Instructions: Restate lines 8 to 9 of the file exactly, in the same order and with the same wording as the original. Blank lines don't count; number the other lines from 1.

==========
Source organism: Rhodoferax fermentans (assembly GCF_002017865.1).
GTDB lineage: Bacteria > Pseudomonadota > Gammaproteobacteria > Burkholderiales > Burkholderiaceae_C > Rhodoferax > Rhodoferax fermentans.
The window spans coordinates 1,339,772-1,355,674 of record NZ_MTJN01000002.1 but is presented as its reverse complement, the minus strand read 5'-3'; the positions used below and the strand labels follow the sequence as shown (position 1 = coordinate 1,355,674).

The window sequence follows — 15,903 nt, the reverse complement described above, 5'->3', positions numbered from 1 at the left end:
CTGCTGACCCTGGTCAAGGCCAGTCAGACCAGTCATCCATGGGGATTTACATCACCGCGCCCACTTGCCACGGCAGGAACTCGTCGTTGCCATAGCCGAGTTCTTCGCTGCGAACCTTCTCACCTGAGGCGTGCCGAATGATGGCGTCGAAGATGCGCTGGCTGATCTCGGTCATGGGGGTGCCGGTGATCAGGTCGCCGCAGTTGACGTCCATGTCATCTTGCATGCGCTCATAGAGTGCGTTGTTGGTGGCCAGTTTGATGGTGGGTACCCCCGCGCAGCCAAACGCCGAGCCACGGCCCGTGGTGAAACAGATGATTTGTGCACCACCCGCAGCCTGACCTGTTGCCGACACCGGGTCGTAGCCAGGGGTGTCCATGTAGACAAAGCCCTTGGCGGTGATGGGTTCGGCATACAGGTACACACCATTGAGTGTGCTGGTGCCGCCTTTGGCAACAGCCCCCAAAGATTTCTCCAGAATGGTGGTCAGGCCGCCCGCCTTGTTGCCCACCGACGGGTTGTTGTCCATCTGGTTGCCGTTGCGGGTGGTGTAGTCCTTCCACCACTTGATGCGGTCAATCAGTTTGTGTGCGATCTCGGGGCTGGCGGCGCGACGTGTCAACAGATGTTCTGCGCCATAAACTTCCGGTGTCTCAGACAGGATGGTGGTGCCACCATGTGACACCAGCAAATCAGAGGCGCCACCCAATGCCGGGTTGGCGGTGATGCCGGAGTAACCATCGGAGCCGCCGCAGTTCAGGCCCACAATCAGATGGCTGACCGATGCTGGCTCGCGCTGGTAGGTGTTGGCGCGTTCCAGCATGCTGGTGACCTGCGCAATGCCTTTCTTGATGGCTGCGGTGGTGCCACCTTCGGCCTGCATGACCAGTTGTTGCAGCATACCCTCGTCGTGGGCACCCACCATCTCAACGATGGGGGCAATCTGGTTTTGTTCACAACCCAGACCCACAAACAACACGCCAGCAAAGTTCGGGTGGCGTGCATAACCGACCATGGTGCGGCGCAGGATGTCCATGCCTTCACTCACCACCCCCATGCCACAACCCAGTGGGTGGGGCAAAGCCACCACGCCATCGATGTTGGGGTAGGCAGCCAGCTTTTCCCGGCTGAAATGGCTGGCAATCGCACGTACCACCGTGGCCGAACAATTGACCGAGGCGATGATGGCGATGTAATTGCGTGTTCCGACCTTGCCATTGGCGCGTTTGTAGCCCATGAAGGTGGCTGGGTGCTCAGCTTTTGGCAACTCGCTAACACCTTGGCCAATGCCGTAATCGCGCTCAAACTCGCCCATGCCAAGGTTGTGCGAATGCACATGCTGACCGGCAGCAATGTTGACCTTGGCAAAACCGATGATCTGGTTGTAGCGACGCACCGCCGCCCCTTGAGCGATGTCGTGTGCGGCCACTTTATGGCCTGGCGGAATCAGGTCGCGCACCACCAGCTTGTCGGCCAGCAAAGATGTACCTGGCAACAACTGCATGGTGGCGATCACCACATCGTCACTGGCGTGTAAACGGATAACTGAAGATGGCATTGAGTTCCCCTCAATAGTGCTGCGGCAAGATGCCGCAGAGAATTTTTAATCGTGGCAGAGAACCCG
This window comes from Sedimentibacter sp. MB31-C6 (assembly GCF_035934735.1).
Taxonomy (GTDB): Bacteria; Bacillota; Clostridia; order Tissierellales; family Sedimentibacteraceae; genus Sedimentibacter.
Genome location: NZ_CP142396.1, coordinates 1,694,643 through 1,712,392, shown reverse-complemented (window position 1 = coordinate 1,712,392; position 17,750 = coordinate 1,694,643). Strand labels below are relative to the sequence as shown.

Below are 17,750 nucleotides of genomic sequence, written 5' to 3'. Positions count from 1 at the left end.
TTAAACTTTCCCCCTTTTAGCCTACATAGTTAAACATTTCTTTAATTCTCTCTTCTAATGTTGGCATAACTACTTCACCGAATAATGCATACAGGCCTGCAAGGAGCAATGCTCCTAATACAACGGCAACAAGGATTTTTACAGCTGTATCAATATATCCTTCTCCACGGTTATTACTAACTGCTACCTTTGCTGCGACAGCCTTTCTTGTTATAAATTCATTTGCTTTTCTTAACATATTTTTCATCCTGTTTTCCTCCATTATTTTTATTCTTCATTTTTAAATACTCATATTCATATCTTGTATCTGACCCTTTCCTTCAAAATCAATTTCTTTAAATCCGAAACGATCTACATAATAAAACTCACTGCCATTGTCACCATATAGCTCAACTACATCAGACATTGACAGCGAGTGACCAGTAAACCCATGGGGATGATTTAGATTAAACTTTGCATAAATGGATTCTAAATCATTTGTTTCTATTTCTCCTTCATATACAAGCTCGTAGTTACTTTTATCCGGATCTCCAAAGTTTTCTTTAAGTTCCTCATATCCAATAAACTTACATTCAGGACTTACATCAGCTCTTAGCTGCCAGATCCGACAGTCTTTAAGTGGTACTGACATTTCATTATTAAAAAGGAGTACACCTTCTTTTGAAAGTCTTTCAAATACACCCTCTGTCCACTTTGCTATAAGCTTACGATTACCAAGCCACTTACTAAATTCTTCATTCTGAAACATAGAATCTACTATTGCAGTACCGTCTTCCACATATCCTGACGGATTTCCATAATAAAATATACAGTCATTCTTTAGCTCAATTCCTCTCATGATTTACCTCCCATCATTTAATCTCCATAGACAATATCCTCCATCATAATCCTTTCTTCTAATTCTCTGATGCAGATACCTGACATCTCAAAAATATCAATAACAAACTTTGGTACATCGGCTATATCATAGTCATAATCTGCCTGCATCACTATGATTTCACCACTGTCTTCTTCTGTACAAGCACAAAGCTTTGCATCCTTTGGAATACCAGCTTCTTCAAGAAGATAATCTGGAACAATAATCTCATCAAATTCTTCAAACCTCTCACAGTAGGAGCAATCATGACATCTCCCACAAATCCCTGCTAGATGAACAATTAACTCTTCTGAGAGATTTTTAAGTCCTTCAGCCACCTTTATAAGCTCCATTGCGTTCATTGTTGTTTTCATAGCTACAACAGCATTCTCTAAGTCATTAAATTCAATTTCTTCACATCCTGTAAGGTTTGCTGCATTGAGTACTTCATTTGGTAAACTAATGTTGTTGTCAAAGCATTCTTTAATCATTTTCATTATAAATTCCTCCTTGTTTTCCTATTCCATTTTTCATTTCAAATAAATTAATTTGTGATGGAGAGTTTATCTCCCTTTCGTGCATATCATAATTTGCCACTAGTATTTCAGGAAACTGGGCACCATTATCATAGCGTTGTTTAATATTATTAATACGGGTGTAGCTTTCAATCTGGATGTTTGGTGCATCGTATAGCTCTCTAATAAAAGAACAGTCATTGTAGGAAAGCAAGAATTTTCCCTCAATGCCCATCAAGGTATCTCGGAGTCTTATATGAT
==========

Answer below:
Genome location: NZ_CP142396.1, coordinates 1,694,643 through 1,712,392, shown reverse-complemented (window position 1 = coordinate 1,712,392; position 17,750 = coordinate 1,694,643). Strand labels below are relative to the sequence as shown.

Below are 17,750 nucleotides of genomic sequence, written 5' to 3'. Positions count from 1 at the left end.